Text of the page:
moving a horse out of state
 
 

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moving a horse out of state

This is a discussion on moving a horse out of state within the Horse Talk forums, part of the Keeping and Caring for Horses category
  • How to transporting a horse out of state
  • Requaraments for moving a horse to wa

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    05-13-2012, 10:27 PM
  #1
Weanling
moving a horse out of state

Hey guys I've got a lot of questions about this! I live in Michigan and now my fiance wants to move to south Carolina. We would be renting a house from his parents on 30 acres. It's already fenced, has a river, and a few small barns for shelter. It's near greenville SC. His mom wants me to bring my horse and wants to get a few for herself that I watch after. I have no problem with this but his dad said that we have different grass up here. He says we have fescue. I'm not sure what type of grass you have down there, can anyone tell me? Also would this cause colic switching my gelding to different grass? I have seen bales of fescue for sale down there. What do you southerners feed your horses hay wise? Also does anyone have experience trailering a horse that far? We need to buy a larger trailer, but don't know if we should pay someone to trailer our gelding down then buy a trailer after we settle in, or just buy one here and do it ourselves. And advice or trailering stories would be well appreciated!
Thank you!
     
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    05-13-2012, 10:37 PM
  #2
Showing
Bnayc, first find out what you will require by passing state lines. You may need a passport, you may need coggins, you may need a health certificate, etc.

Then find out what is required in South Carolina.

Then, bring at least 2 bales of hay with you. The first is to be used on the trip and the second is to be mixed with the new hay. So he doesn't colic.

I paid someone since I didn't have a trailer nor a truck and if I had the goods I would have done it myself. But it was convenient.

Hope that helped.
     
    05-13-2012, 10:43 PM
  #3
Weanling
Thank you. We have driven there multiple times so I doubt a passport is required. I do have his coggins and over all vet check from January. How do I go about finding different state laws? Is there a website?
     
    05-14-2012, 10:25 PM
  #4
Weanling
Anyone?
     
    05-14-2012, 10:44 PM
  #5
Weanling
I seriously doubt you'll need a passport, you are staying within the border of the United States. The only things required by law to transport a horse across state lines is an UTD negative coggins, and of course, UTD tabs on your trailer.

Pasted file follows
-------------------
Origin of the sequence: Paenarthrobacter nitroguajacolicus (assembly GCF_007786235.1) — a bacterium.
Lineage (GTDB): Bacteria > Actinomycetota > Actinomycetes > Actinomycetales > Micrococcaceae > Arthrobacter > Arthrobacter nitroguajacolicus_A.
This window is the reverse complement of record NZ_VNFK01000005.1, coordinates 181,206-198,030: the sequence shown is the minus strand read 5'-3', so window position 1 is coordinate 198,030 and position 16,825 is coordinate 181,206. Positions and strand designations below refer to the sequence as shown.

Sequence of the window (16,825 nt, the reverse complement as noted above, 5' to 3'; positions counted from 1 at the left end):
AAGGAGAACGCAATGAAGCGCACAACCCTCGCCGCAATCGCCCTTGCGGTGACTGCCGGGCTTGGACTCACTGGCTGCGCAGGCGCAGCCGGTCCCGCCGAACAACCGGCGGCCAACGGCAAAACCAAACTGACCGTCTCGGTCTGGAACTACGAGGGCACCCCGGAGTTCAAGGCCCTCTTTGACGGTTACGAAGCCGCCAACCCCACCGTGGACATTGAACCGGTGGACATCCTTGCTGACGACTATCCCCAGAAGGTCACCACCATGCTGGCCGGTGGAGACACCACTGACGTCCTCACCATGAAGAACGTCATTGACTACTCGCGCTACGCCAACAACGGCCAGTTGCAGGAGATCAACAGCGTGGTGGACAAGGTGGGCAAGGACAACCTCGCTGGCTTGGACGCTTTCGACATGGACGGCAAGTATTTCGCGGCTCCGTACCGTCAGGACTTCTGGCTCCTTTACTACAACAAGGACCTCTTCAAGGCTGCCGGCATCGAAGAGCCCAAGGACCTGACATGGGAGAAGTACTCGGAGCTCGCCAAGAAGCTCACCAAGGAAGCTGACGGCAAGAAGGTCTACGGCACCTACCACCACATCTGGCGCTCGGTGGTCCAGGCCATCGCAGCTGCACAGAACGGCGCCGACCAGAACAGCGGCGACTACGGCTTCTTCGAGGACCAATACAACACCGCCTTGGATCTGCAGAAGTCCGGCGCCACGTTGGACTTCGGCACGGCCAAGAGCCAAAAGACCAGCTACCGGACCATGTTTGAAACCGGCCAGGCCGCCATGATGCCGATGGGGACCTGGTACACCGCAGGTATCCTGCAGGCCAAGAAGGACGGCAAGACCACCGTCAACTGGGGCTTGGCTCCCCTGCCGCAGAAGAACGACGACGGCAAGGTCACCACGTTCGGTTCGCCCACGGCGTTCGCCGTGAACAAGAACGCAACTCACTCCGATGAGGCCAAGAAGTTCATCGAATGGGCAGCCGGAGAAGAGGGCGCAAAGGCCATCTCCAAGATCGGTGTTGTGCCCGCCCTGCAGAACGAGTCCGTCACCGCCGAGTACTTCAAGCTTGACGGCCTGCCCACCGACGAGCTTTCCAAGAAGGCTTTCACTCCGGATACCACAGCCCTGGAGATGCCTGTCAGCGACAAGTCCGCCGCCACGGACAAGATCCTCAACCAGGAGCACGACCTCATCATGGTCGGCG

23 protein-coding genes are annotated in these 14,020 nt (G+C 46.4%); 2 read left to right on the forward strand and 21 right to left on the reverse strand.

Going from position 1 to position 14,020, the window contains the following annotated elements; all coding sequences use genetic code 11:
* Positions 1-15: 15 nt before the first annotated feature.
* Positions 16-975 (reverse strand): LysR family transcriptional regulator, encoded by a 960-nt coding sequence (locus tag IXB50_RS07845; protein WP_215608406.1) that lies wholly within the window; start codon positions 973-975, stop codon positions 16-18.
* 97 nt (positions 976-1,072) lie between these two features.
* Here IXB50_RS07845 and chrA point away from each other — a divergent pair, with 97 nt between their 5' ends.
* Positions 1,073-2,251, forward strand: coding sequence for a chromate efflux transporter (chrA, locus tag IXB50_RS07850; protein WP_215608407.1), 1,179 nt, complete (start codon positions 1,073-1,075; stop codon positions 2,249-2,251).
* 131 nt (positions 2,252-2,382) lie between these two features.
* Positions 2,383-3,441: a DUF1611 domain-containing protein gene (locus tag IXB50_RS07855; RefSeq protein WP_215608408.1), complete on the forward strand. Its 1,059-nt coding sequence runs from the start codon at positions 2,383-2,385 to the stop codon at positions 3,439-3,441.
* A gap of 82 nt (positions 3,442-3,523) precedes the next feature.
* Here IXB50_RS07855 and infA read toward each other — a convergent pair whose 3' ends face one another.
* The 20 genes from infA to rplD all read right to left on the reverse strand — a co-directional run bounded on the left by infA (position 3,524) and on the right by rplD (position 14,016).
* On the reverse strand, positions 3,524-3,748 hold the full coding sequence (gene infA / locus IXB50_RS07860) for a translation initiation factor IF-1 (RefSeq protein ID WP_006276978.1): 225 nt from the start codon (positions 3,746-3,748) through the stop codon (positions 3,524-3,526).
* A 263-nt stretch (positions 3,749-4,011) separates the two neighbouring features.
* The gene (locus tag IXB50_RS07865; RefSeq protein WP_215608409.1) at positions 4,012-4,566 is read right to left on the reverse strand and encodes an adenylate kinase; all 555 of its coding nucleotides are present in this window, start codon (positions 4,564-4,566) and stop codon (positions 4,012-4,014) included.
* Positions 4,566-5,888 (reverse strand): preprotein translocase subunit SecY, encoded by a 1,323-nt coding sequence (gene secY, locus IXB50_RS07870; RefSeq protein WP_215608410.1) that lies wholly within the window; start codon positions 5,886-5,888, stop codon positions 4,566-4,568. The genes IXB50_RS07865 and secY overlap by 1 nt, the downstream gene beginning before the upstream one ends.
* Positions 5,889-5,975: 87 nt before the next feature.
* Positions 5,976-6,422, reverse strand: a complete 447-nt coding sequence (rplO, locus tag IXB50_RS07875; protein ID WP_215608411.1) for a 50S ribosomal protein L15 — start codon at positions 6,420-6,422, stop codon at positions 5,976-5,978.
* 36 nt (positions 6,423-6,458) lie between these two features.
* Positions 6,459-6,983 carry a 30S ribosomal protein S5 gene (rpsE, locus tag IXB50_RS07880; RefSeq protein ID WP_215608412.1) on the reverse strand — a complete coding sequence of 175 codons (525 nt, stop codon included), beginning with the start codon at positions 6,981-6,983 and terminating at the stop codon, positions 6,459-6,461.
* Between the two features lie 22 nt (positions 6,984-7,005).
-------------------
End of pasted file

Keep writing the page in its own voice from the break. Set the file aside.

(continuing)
Anyway, it's more of a formality... I think most law enforcement prefer to avoid pulling over massive trailers with half ton animals in them on busy interstates unless they REALLY have to. Lol

I bet it'll go fine.
     
    05-14-2012, 11:12 PM
  #6
Showing
Quote:
Originally Posted by arrowsaway    
I seriously doubt you'll need a passport, you are staying within the border of the United States. The only things required by law to transport a horse across state lines is an UTD negative coggins, and of course, UTD tabs on your trailer.

Anyway, it's more of a formality... I think most law enforcement prefer to avoid pulling over massive trailers with half ton animals in them on busy interstates unless they REALLY have to. Lol

I bet it'll go fine.
Actually, travelling within CO (and maybe other states) you need a transportation permit (my bad, didn't mean to call it a passport)

OP,
Contact the state's board of agriculture. They usually have a website. And then ask them what you'll need.
     
    05-14-2012, 11:18 PM
  #7
Green Broke
Just to let you know, a vet check is not good enough. A health certificate probably will be needed. They are only good for 30 days.
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    05-14-2012, 11:29 PM
  #8
Showing
Yep a Health Certificate is 100% required, same with coggins.

Try this link, maybe?
South Carolina Department of Agriculture - Welcome

This is why I loved living in CO.. they had everything from Brand Inspection to requirements to travel.

You could also get in touch with a vet in South Carolina and ask them what the moving requirements are. Some want you to get UTD shots before moving. Etc.
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    05-14-2012, 11:43 PM
  #9
Weanling
Wow you guys are very helpful thanks. Would you rather trailer your own horses or pay someone to do it for you?
     
    05-14-2012, 11:48 PM
  #10
Showing
If you have the means to do it, I would.

It's only 16 hours, and you can stop every so often to check on them and check in to horse motels, etc.

Just bring plenty of hay, lug some of your own water with (some horses may be fussy about drinking foreign water) and of course make sure they're in something breakable (flat leather or nylon) for transport.

OP I'm sure if you email the person on the bottom of this page, she'll be able to help you out.
https://agriculture.sc.gov/scequineindustry

Finally found the right section..
Corporal likes this.
     

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